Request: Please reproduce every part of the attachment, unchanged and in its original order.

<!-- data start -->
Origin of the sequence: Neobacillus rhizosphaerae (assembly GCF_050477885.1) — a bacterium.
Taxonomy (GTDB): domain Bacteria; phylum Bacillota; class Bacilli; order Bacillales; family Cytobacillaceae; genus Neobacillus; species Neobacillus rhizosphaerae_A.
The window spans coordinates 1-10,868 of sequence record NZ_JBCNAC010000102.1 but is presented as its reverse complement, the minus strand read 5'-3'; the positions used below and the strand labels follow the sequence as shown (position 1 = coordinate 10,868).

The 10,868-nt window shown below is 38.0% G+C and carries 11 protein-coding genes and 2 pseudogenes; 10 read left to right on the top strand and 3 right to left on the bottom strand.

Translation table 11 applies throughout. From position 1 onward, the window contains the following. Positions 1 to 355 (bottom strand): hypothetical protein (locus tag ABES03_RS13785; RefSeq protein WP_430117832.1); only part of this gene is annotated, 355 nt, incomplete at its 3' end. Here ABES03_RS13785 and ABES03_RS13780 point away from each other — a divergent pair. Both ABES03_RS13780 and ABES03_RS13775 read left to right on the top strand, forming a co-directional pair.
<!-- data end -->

Origin of the sequence: Neobacillus rhizosphaerae (assembly GCF_050477885.1) — a bacterium.
Taxonomy (GTDB): domain Bacteria; phylum Bacillota; class Bacilli; order Bacillales; family Cytobacillaceae; genus Neobacillus; species Neobacillus rhizosphaerae_A.
The window spans coordinates 1-10,868 of sequence record NZ_JBCNAC010000102.1 but is presented as its reverse complement, the minus strand read 5'-3'; the positions used below and the strand labels follow the sequence as shown (position 1 = coordinate 10,868).

The 10,868-nt window shown below is 38.0% G+C and carries 11 protein-coding genes and 2 pseudogenes; 10 read left to right on the top strand and 3 right to left on the bottom strand.

Translation table 11 applies throughout. From position 1 onward, the window contains the following. Positions 1 to 355 (bottom strand): hypothetical protein (locus tag ABES03_RS13785; RefSeq protein WP_430117832.1); only part of this gene is annotated, 355 nt, incomplete at its 3' end. Here ABES03_RS13785 and ABES03_RS13780 point away from each other — a divergent pair. Both ABES03_RS13780 and ABES03_RS13775 read left to right on the top strand, forming a co-directional pair.